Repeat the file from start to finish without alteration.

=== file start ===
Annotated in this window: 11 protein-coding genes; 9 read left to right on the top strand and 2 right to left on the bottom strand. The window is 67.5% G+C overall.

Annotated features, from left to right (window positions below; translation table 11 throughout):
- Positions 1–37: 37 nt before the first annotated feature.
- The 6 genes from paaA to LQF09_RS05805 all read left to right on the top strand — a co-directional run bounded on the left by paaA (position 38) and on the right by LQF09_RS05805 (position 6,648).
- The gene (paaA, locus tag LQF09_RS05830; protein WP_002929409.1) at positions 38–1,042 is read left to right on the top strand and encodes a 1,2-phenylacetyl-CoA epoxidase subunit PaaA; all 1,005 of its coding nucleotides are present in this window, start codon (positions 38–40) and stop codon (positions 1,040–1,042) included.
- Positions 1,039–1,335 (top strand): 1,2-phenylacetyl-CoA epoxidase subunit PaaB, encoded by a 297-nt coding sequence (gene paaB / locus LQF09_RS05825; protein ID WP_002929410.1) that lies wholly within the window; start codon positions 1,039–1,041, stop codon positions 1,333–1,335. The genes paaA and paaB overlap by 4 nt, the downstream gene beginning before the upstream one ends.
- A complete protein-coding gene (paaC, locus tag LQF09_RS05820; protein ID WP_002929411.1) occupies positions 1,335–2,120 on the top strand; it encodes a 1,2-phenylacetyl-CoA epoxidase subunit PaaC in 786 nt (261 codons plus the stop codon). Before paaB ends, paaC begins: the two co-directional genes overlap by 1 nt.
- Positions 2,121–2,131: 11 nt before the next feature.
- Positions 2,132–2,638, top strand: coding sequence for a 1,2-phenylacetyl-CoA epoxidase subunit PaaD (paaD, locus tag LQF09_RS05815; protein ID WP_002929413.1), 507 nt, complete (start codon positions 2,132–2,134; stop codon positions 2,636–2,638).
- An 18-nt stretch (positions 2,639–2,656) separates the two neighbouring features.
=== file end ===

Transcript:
Annotated in this window: 11 protein-coding genes; 9 read left to right on the top strand and 2 right to left on the bottom strand. The window is 67.5% G+C overall.

Annotated features, from left to right (window positions below; translation table 11 throughout):
- Positions 1–37: 37 nt before the first annotated feature.
- The 6 genes from paaA to LQF09_RS05805 all read left to right on the top strand — a co-directional run bounded on the left by paaA (position 38) and on the right by LQF09_RS05805 (position 6,648).
- The gene (paaA, locus tag LQF09_RS05830; protein WP_002929409.1) at positions 38–1,042 is read left to right on the top strand and encodes a 1,2-phenylacetyl-CoA epoxidase subunit PaaA; all 1,005 of its coding nucleotides are present in this window, start codon (positions 38–40) and stop codon (positions 1,040–1,042) included.
- Positions 1,039–1,335 (top strand): 1,2-phenylacetyl-CoA epoxidase subunit PaaB, encoded by a 297-nt coding sequence (gene paaB / locus LQF09_RS05825; protein ID WP_002929410.1) that lies wholly within the window; start codon positions 1,039–1,041, stop codon positions 1,333–1,335. The genes paaA and paaB overlap by 4 nt, the downstream gene beginning before the upstream one ends.
- A complete protein-coding gene (paaC, locus tag LQF09_RS05820; protein ID WP_002929411.1) occupies positions 1,335–2,120 on the top strand; it encodes a 1,2-phenylacetyl-CoA epoxidase subunit PaaC in 786 nt (261 codons plus the stop codon). Before paaB ends, paaC begins: the two co-directional genes overlap by 1 nt.
- Positions 2,121–2,131: 11 nt before the next feature.
- Positions 2,132–2,638, top strand: coding sequence for a 1,2-phenylacetyl-CoA epoxidase subunit PaaD (paaD, locus tag LQF09_RS05815; protein ID WP_002929413.1), 507 nt, complete (start codon positions 2,132–2,134; stop codon positions 2,636–2,638).
- An 18-nt stretch (positions 2,639–2,656) separates the two neighbouring features.